Suum – Cryptomass (Seeing Red Records, 14 February 2020)
Have you ever been tricked by an album cover? Like, you got totally drawn in by this mesmerizing artwork that so perfectly encapsulates a particular mood — but then you listen to it and the music sucks, or at least it completely fails to match up with your expectations based on its exterior?
Or looking at it from the opposite side: how often has poorly-designed and/or conceptually uninteresting imagery caused you to bypass listening to something, which for all you know could have ended up being your new favorite record if you had actually given it a chance?
Well, today we’ve got the rare treat of an album whose outward appearance exactly lines up with its internal contents, Cryptomass — the sophomore release from Roman doomsters Suum, which emerged mere days ago from the decaying catacombs illustrated above (and credited to the band’s guitarist, “Antonio Painkiller“), by way of Ohio’s Seeing Red Records.
The album opens with the title track, starting off sounding rather faraway, and then very slowly materializing — incorporating the dismal tolling of a distant church bell, as the doomiest of doom metal should.
From there, most of these nine tracks are filled with guitars that are reverby with just the right amount of crunchy distortion, plodding along with classic doom riffs (see “Funeral Circle” and “Burial at Night” for just a few great examples of this).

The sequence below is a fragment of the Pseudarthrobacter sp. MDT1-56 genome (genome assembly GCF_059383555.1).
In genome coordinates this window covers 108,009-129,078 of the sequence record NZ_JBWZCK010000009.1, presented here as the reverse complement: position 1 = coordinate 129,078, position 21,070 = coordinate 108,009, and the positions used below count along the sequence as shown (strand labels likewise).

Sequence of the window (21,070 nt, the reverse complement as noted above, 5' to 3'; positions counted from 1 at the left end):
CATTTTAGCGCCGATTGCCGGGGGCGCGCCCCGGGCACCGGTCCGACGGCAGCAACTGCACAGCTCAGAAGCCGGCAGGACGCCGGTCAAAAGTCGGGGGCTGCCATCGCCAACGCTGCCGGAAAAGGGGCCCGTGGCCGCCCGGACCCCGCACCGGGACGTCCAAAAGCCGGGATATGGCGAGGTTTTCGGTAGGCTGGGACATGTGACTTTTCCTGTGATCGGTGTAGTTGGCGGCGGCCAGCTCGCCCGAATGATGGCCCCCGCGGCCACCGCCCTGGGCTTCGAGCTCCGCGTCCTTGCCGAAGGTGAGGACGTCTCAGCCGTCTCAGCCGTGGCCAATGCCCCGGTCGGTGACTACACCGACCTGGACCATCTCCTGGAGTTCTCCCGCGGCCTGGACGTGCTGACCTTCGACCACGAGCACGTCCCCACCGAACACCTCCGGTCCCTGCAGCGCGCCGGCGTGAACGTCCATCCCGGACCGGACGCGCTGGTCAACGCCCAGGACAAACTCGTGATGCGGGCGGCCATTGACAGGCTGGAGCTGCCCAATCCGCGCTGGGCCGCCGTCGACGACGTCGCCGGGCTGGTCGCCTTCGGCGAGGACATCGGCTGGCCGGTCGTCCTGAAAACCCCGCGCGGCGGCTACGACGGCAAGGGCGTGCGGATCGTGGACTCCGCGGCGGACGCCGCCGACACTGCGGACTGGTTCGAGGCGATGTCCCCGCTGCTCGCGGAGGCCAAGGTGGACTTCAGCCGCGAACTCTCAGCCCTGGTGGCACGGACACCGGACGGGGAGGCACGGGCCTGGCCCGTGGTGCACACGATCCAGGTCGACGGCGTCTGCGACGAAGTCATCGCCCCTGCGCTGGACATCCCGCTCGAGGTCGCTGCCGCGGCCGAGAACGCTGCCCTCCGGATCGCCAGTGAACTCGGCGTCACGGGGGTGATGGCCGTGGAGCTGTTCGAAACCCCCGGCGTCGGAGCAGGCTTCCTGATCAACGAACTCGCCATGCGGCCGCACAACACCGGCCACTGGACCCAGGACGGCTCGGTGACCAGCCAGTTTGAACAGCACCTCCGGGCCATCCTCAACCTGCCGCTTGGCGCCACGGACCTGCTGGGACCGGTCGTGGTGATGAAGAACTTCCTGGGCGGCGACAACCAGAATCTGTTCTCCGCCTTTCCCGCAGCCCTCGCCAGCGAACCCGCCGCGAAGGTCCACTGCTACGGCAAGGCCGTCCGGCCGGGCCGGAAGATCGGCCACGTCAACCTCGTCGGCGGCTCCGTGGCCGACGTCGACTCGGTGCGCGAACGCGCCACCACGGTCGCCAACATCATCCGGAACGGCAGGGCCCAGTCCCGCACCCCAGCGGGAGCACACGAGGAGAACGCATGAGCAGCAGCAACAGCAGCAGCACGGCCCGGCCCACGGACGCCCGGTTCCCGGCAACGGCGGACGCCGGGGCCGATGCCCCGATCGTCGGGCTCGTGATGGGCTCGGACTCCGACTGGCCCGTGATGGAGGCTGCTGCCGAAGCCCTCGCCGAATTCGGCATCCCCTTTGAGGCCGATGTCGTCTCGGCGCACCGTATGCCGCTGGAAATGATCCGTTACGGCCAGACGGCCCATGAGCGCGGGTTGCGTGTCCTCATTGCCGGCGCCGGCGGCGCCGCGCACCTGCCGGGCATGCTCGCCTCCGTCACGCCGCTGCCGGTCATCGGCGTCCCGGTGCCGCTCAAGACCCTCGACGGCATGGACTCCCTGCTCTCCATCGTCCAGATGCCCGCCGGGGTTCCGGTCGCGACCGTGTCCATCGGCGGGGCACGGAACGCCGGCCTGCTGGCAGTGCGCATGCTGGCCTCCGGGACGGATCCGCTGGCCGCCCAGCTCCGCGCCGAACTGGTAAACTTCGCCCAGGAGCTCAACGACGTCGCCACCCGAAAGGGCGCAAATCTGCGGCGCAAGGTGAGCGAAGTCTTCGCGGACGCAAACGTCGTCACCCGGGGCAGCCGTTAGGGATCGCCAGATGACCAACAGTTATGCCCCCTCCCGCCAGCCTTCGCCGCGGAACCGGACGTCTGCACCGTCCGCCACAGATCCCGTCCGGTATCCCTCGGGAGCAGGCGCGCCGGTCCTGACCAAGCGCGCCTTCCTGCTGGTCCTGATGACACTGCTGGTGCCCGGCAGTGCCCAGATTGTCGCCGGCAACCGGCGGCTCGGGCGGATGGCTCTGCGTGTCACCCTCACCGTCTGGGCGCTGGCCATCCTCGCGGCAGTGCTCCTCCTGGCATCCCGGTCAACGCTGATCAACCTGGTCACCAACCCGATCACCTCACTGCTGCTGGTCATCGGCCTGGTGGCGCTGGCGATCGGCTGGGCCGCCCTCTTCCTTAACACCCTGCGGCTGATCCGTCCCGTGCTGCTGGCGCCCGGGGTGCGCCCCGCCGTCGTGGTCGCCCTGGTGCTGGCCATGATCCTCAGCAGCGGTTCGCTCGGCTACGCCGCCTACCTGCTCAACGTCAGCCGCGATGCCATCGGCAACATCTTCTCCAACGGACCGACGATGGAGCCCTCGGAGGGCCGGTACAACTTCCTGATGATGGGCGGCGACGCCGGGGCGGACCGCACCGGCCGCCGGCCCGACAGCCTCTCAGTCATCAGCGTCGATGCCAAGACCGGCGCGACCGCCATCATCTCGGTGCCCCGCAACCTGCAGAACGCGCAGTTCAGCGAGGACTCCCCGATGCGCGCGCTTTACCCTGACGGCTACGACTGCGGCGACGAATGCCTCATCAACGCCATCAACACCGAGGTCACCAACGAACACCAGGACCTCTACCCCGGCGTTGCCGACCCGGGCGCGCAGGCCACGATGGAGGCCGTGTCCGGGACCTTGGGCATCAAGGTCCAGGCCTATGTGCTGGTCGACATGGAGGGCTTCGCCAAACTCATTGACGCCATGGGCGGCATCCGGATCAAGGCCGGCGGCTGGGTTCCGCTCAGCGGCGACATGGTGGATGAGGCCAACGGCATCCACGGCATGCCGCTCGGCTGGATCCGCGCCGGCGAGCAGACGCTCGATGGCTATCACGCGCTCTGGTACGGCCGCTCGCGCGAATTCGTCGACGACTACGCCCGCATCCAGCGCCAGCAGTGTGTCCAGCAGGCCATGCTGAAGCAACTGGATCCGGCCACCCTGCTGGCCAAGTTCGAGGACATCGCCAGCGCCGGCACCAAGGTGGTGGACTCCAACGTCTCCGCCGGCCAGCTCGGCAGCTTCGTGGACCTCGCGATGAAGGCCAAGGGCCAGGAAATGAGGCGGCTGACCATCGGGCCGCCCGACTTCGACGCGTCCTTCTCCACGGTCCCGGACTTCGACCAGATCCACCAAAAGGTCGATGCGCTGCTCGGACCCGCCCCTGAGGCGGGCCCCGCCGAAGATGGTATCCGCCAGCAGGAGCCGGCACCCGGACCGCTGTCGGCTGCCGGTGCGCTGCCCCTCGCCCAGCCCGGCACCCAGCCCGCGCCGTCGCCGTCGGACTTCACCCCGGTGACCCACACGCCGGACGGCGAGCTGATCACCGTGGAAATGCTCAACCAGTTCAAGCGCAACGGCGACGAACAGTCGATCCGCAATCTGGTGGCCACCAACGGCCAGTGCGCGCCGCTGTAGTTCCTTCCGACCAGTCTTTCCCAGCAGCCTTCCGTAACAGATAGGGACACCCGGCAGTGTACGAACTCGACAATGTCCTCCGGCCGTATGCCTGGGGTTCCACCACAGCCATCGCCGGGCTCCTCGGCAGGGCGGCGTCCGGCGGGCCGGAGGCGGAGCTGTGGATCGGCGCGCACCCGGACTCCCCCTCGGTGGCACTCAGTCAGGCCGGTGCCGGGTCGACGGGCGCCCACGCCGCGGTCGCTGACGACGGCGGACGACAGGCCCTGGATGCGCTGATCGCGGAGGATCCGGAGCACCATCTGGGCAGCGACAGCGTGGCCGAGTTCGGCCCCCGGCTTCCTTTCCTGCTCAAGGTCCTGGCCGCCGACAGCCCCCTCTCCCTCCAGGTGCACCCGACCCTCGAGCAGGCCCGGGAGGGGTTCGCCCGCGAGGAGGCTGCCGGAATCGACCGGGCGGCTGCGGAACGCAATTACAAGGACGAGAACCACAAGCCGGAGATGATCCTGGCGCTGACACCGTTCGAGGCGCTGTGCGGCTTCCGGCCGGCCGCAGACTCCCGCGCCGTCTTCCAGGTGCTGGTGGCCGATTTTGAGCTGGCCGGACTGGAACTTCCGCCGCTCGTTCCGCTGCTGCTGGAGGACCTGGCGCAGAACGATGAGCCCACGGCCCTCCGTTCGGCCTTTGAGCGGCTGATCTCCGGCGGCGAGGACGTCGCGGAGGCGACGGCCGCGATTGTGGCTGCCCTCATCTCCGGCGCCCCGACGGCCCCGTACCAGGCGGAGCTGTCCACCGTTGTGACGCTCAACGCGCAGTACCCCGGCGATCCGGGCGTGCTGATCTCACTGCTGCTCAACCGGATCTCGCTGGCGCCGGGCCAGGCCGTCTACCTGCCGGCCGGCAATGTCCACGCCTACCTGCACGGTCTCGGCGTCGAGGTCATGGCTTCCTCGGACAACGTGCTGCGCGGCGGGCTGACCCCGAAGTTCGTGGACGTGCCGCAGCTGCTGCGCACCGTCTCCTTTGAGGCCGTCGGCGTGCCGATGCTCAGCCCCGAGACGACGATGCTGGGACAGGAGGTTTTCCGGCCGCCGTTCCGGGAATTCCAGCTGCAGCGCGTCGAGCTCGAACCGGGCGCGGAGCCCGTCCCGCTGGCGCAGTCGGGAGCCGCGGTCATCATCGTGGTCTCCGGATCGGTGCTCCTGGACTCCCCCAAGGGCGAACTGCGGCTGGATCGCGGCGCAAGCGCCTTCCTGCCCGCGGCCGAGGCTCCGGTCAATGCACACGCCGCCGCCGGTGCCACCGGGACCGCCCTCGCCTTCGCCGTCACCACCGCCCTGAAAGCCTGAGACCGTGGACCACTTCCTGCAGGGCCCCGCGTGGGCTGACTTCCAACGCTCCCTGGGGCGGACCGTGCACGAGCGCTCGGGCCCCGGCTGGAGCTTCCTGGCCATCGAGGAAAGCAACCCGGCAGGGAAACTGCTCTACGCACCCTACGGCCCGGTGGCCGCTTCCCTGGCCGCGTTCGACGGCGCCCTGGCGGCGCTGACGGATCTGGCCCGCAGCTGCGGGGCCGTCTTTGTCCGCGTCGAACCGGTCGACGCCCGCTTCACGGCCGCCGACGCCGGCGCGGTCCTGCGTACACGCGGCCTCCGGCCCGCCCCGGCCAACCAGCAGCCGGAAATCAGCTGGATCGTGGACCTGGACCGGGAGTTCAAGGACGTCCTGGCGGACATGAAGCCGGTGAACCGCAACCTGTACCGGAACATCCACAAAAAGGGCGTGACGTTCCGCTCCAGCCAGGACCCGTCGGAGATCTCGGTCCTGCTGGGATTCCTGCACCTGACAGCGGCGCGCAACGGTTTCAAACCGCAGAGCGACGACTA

The sole exception to this would be “Mass in the Catacomb” near the end, which consists of two minutes of clean guitar performed in a rubato or somewhat tentative time signature, reminding me quite a bit of the guitar in Black Sabbath‘s “Solitude.”
Paired with this old-school epic doom sound, are extremely reverby baritone vocals, which are perfectly at home belting out in a “Demons Gate” or “Crystal Ball” style, or even approaching Danzig territory in closing song “Reaper Looks in Your Eyes”; but at other times the performance gives off a hint of gothic campiness along the lines of The Damned (especially in “Creatures from the Vault”), while often a “bats have left the bell tower” level of darkness clouds over it all.
Incidentally, while we’re referencing Bauhaus, there’s this drum fill in “Claws of Evil” that sounds exactly like the recurring drumbeat in “Double Dare,” like the tone and rhythm and timing and everything, but I’m sure that’s just coincidental. But no mistaking the fact that the album closer brings back a tolling bell as the music fades away, coming full circle in a “dust to dust” kind of way…
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